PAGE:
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Site of the crematoriums found in Sonora. Site of the crematoriums found in Sonora.

Sonora search brigade finds ‘crematoriums’ used to burn victims’ bodies

Anonymous tip advised hundreds of people had been burned at the site

A search brigade of women in Sonora has discovered clandestine crematoriums on a ranch in the Altar desert. 

Sifting through the ashes under the searing desert sun, members of “Madres Buscadoras de Sonora,” or Searching Mothers of Sonora, a collective of mothers and family members of missing persons, found bone fragments, charred clothing and other personal effects belonging to an unknown number of victims. 

The group of around 30 women, armed only with shovels and pickaxes for digging, were accompanied to the area outside Magdalena del Kino on Thursday by 10 members of the National Guard. The desert in the region is notoriously dangerous as it is one of the main drug and human smuggling routes to the United States. 

Their destination, La Cebolla ejido, was received through an anonymous tip advising that hundreds of people had been burned at the site using wood and tires as fuel.

At one point during their two-hour journey to the site, a car started coming toward them at a high rate of speed but stopped when it saw they were accompanied by the National Guard, the women reported.

The group found at least 10 crematoriums, some of which were five meters deep. 

The brigade was able to sift through four of them, an emotional task for mothers of children whose whereabouts are unknown.

“The worst thing a mother can live through is finding your child in a handful of ashes,” brigade leader Cecilia Flores Armenta said.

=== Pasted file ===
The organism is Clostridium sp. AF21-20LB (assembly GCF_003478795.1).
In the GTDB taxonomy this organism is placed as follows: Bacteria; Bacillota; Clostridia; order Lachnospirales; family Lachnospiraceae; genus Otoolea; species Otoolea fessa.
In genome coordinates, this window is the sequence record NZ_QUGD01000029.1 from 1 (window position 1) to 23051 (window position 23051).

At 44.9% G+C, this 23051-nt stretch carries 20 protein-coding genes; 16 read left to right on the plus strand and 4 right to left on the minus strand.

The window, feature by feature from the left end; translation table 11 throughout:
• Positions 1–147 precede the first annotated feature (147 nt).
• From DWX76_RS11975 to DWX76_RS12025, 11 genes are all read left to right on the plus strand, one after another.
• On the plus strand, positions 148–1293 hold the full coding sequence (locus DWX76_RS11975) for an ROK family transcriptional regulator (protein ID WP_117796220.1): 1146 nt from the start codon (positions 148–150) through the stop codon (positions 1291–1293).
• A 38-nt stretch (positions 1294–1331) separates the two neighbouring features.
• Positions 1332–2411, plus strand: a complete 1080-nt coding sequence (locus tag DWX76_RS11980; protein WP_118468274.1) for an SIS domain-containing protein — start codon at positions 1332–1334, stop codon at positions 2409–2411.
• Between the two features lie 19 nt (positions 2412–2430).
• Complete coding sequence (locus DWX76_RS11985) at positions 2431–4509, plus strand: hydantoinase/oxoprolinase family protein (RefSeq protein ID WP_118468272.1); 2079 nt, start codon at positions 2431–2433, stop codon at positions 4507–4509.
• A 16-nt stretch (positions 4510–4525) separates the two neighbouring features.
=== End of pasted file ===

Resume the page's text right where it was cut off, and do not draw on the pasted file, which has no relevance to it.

Flores hopes that through DNA analysis of the bone fragments, those burned there can be identified and their families can find closure. In the past, the FGJE has promised the group protection during their search efforts, technical assistance from forensic experts, psychological attention and the support of the state’s forensic science laboratory.

Flores’ group was formed in May 2019 after her son, Marco Antonio, went missing in Bahía de Kino, located near Hermosillo, the state capital. The women say they have located 127 remains of disappeared persons across the state. 

Citizen-led search efforts are not uncommon in Mexico, where the National Search Commission’s registry reports more than 61,000 Mexicans have been reported missing. More than 70 civilian search organizations are active across the country, the vast majority of which are made up of relatives of the disappeared. 

Burning the bodies is one of the methods criminal gangs have used to dispose of their victims. Dissolving them in barrels of acid is another.

Source: El Universal (sp), Expreso (sp), La Jornada (sp)

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